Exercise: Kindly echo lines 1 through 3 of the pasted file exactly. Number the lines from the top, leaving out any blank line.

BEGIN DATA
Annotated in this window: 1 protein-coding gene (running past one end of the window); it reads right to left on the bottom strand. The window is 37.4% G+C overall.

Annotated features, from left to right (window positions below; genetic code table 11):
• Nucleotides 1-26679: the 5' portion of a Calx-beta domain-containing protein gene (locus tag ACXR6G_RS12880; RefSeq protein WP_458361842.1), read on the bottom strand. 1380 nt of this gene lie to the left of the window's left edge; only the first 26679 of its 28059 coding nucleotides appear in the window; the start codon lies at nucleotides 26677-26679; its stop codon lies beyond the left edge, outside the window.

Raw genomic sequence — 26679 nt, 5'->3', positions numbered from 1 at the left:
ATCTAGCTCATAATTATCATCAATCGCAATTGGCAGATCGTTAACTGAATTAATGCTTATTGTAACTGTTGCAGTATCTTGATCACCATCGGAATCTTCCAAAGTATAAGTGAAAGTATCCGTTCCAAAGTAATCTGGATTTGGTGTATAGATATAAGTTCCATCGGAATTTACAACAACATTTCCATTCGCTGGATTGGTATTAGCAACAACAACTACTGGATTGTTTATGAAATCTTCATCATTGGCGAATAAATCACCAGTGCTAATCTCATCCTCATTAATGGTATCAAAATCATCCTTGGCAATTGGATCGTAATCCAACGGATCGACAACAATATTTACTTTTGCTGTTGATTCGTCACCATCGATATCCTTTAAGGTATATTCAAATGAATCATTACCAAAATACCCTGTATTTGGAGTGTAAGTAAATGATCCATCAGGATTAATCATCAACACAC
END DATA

Annotated in this window: 1 protein-coding gene (running past one end of the window); it reads right to left on the bottom strand. The window is 37.4% G+C overall.

Annotated features, from left to right (window positions below; genetic code table 11):
• Nucleotides 1-26679: the 5' portion of a Calx-beta domain-containing protein gene (locus tag ACXR6G_RS12880; RefSeq protein WP_458361842.1), read on the bottom strand. 1380 nt of this gene lie to the left of the window's left edge; only the first 26679 of its 28059 coding nucleotides appear in the window; the start codon lies at nucleotides 26677-26679; its stop codon lies beyond the left edge, outside the window.